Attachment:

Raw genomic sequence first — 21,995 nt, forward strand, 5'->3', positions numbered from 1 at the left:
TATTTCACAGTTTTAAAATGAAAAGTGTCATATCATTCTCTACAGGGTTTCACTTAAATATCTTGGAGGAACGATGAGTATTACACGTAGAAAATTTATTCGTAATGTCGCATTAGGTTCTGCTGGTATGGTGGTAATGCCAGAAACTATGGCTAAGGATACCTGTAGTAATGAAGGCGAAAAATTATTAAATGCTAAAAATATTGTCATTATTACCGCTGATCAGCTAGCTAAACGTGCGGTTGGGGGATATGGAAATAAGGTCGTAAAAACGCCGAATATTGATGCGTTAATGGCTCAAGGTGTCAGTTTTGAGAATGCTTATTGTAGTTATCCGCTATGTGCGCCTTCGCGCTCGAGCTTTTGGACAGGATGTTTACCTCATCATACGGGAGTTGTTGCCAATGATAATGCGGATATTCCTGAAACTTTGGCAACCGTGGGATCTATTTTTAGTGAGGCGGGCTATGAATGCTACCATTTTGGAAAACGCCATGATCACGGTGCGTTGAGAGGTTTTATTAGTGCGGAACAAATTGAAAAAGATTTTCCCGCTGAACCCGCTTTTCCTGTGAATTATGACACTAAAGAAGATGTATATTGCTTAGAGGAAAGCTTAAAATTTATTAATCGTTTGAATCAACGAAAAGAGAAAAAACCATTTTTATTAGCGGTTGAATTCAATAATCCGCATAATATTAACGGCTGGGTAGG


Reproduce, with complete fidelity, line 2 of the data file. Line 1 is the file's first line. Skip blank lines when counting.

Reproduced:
TATTTCACAGTTTTAAAATGAAAAGTGTCATATCATTCTCTACAGGGTTTCACTTAAATATCTTGGAGGAACGATGAGTATTACACGTAGAAAATTTATTCGTAATGTCGCATTAGGTTCTGCTGGTATGGTGGTAATGCCAGAAACTATGGCTAAGGATACCTGTAGTAATGAAGGCGAAAAATTATTAAATGCTAAAAATATTGTCATTATTACCGCTGATCAGCTAGCTAAACGTGCGGTTGGGGGATATGGAAATAAGGTCGTAAAAACGCCGAATATTGATGCGTTAATGGCTCAAGGTGTCAGTTTTGAGAATGCTTATTGTAGTTATCCGCTATGTGCGCCTTCGCGCTCGAGCTTTTGGACAGGATGTTTACCTCATCATACGGGAGTTGTTGCCAATGATAATGCGGATATTCCTGAAACTTTGGCAACCGTGGGATCTATTTTTAGTGAGGCGGGCTATGAATGCTACCATTTTGGAAAACGCCATGATCACGGTGCGTTGAGAGGTTTTATTAGTGCGGAACAAATTGAAAAAGATTTTCCCGCTGAACCCGCTTTTCCTGTGAATTATGACACTAAAGAAGATGTATATTGCTTAGAGGAAAGCTTAAAATTTATTAATCGTTTGAATCAACGAAAAGAGAAAAAACCATTTTTATTAGCGGTTGAATTCAATAATCCGCATAATATTAACGGCTGGGTAGG